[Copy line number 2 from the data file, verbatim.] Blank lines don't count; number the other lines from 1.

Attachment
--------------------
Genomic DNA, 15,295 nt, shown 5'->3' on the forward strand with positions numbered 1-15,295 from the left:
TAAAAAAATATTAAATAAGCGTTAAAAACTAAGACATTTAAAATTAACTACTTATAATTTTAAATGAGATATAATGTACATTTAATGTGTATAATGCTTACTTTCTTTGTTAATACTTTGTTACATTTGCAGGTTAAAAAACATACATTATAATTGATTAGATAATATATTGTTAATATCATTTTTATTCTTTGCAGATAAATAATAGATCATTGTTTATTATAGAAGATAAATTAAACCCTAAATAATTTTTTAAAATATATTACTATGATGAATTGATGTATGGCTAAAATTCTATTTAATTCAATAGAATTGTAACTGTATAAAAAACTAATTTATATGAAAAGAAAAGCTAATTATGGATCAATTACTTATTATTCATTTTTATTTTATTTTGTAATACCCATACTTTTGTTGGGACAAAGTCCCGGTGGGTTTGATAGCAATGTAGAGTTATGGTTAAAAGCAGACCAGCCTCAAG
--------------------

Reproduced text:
TAAAAAAATATTAAATAAGCGTTAAAAACTAAGACATTTAAAATTAACTACTTATAATTTTAAATGAGATATAATGTACATTTAATGTGTATAATGCTTACTTTCTTTGTTAATACTTTGTTACATTTGCAGGTTAAAAAACATACATTATAATTGATTAGATAATATATTGTTAATATCATTTTTATTCTTTGCAGATAAATAATAGATCATTGTTTATTATAGAAGATAAATTAAACCCTAAATAATTTTTTAAAATATATTACTATGATGAATTGATGTATGGCTAAAATTCTATTTAATTCAATAGAATTGTAACTGTATAAAAAACTAATTTATATGAAAAGAAAAGCTAATTATGGATCAATTACTTATTATTCATTTTTATTTTATTTTGTAATACCCATACTTTTGTTGGGACAAAGTCCCGGTGGGTTTGATAGCAATGTAGAGTTATGGTTAAAAGCAGACCAGCCTCAAG